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(Myriophyllum spicatum)


In 2018 WPL (White Potato Lake) first discovered EWM (Eurasian Water Milfoil) on the north shore. With financial grants from the Wisconsin DNR, Oconto County Healthy Water Cost Share Program, and the combined efforts of the Lake Advancement Association and the Sportsmen’s Club forming the WPL Management Committee, we have succeeded in limiting the spread of EWM through hand harvesting and mechanical suctioning. Unfortunately, the infestation of this invasive weed has created a problem beyond conventional harvesting techniques within the Walkers Bay Lagoon.


On January 28th the WPLMC (White Potato Lake Management Committee) through the letterhead umbrella of the White Potato Lake Sportsmen’s Club was awarded a 2 year $24,195 DNR Aquatic Invasive Species (AIS) grant to aid us in a herbicide treatment of the lagoon, as well as for continued conventional harvesting, pretreatment survey and dosing strategy, DNR herbicide treatment permits, DASH (Diver Assisted Suction Harvesting) permits, EWM mapping surveys, sub-ample Point -Intercept Surveys and 2 year monitoring analysis.  This grant represents 75% of Onterra’s projected $32,261 cost estimate. We have also secured a $3,642 grant from the Oconto County Land and Water Conservation department in October, a $500 award from OCLAWA (Oconto County Lakes and Waterways Association), and $600 from the Town of Brazeau. We are currently evaluating four herbicide applicator bids who must be licensed to use ProcellaCORE in the lagoon, tentatively scheduled for late spring/early summer pending water temperature and plant growth.


These grants and awards help to offset the extensive costs of fighting EWM, Purple Loosestrife, and several other invasive species that threaten the aquatic integrity of WPL. Continued financial support in the form of the GO FUND ME PAGE or donations to the WPLMC either through the Sportsmen’s Club or the Lake Association are encouraged to maintain our beautiful lake.


Respectfully submitted by

WPLMC Co-Chair Bob Wittmann

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What is eurasian watermilfoil


Eurasian watermilfoil is a rooted, submerged aquatic plant. The leaves appear green while the stems are white to reddish.

Leaves and Stem

Leaves are feather-like, with four leaves arranged in a whorl (radiating out from a single point) around the stem. Space between whorls along the stem can be a half inch or greater. Each leaf has a central axis with 12 to 21 leaflet pairs. Leaflets are limp when the plant is removed from the water. The stem is typically light brown, but sometimes pink. Tips of the plant are sometimes red or pink in color. Color alone should not be used for identification as it can be highly variable.


A small pink flower spike up to four inches long produces tiny yellow flowers. Male and female flowers are found on the same plant.


Even though each plant can produce approximately 100 seeds per season, this species is more successful at reproducing via fragments.


Roots are thin, white, and sometimes form dense clumps underneath the plant.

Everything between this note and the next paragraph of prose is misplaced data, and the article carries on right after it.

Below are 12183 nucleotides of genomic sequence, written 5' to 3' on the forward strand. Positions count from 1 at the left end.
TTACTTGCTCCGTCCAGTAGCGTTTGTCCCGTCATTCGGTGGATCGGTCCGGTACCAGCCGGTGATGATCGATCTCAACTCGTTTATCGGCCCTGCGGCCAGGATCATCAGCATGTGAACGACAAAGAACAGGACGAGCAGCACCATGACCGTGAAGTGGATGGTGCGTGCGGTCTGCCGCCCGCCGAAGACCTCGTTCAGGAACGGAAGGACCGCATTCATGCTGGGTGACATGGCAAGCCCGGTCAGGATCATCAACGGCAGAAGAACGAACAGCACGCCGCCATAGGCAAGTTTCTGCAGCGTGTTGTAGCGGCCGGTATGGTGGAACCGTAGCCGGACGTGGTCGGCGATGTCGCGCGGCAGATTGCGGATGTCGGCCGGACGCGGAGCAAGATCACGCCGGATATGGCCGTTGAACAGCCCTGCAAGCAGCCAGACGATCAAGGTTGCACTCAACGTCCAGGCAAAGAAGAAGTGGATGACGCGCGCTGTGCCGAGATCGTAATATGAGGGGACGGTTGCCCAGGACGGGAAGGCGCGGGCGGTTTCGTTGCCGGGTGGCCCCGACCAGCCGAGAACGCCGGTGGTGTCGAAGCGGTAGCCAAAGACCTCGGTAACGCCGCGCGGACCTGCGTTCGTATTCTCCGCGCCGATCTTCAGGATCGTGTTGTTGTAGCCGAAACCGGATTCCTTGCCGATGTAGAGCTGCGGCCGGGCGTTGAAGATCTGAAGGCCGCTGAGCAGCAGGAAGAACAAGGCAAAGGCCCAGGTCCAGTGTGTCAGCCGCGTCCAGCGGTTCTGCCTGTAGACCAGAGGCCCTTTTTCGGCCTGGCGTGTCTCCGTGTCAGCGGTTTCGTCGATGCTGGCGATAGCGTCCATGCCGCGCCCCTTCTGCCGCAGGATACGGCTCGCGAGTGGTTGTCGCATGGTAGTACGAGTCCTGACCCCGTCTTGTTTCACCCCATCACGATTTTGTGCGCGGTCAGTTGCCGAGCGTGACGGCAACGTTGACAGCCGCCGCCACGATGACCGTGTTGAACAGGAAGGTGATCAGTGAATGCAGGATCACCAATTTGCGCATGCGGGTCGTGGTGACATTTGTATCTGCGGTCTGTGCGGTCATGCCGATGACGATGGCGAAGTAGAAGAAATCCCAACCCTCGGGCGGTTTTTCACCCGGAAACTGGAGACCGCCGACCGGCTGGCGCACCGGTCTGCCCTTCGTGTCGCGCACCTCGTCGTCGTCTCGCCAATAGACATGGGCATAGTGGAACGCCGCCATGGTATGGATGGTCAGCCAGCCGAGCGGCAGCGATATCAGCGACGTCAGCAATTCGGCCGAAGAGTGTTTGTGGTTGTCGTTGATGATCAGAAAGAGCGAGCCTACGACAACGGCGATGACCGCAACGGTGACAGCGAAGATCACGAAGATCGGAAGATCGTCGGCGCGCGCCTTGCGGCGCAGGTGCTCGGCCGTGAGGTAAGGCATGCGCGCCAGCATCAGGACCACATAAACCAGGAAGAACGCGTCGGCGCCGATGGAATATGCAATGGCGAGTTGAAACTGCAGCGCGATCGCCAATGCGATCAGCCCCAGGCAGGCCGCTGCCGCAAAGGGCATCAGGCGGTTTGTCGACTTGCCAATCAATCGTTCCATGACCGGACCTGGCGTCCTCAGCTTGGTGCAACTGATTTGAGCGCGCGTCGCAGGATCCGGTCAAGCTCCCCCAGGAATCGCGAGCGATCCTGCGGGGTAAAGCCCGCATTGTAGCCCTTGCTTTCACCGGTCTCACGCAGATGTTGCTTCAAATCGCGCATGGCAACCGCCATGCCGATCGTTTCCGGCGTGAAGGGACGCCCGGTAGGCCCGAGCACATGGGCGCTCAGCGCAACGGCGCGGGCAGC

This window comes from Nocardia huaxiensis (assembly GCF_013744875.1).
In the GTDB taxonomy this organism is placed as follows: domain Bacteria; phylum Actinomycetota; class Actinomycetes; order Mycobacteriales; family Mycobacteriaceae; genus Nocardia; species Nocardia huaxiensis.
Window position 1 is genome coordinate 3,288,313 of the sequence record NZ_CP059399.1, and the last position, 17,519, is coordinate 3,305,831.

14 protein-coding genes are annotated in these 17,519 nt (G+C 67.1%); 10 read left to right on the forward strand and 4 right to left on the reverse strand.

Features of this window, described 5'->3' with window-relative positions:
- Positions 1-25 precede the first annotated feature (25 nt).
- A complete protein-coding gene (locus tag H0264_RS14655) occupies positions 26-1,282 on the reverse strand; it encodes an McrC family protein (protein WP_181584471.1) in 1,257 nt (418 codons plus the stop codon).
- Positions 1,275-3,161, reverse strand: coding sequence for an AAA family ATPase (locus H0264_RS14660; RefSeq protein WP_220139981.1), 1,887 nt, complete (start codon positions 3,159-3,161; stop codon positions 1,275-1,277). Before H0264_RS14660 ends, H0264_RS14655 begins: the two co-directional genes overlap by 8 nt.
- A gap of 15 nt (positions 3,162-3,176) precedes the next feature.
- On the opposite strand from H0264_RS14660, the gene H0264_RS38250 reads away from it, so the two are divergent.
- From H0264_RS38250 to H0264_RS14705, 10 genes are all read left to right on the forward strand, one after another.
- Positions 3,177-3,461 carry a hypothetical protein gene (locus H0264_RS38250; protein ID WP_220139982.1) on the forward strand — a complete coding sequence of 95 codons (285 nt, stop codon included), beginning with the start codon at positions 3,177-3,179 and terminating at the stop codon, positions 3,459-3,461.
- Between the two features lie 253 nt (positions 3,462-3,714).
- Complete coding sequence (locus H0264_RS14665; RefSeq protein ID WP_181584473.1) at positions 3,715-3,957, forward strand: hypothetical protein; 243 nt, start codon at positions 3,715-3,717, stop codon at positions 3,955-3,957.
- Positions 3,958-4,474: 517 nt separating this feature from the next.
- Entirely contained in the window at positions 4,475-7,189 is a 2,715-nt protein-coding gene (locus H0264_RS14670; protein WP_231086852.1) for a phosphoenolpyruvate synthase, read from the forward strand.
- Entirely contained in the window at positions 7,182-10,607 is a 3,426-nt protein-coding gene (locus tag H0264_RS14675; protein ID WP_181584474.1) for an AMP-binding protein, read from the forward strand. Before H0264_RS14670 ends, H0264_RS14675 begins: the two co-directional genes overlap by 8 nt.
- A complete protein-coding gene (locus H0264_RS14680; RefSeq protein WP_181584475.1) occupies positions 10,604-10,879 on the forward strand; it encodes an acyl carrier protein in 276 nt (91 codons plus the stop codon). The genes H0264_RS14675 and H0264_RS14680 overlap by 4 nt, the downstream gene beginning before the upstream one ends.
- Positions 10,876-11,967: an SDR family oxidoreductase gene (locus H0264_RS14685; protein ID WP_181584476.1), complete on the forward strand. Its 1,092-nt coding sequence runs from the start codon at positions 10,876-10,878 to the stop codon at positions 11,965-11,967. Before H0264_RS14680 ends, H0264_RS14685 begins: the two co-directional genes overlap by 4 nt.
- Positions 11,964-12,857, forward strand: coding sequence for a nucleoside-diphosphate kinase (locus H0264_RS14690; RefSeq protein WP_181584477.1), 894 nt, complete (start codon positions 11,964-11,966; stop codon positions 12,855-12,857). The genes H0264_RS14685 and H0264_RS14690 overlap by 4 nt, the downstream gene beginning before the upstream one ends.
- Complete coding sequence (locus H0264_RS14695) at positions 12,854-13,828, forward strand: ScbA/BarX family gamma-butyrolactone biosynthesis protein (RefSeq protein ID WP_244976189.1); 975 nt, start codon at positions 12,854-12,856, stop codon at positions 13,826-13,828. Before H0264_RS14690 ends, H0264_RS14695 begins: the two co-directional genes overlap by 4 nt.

Eurasian watermilfoil is a perennial plant that flowers twice a year, usually in mid-June and late-July. It can grow up to 20 feet tall, but typically only grows three to nine feet tall. It creates canopy-like structures as it grows toward the water’s surface. It primarily establishes through vegetative fragmentation—a fragment can break off, settle in the sediment, grow roots, and establish a new plant. The plant dies back in the fall, but the root system can survive the winter and begin growing again in the spring.

Origin and Spread

Eurasian watermilfoil is native to Europe and Asia. It was discovered in the eastern United States in the early 1900s. The species was likely introduced and spread through the movement of watercraft and water-related equipment. In Minnesota, it was first recorded in Lake Minnetonka (Hennepin County) in 1987. Refer to the infested waters list for current distribution.

What can we do to stop it!?

Fortunately, we are one of the last lakes in our area to get EWM. Other lakes around Wisconsin have had it for years, and have paved the way for how to deal with EWM and other invasive species. Taking care of EWM on paper sounds easy, as it requires pulling the weed from its roots. In practice however, it is rather difficult as it involves special equipment, trained divers to do the work, and it is a never ending process. Did we mention it was expensive? Watch the video below to hear how Eagle river is dealing with this problem.


The Lake Association, Sportsman's club, and White Potato Lake Management Committee were able to fund the first round of treatment. Even with securing grants from the state, the three organizations have announced that they will not have the funds to pay for the ongoing treatment. 

Where do we go from here? After talking to the DNR, experts and other lakes, the path leads to forming a Lake District to handle these types of threats to our lake. Fund raisers, launch fees, and other methods have been tried by other lakes; with the majority of these efforts were not able to raise the funds required to deal with the problem. To learn more about forming a Lake District and Frequently asked questions, click the button below. 

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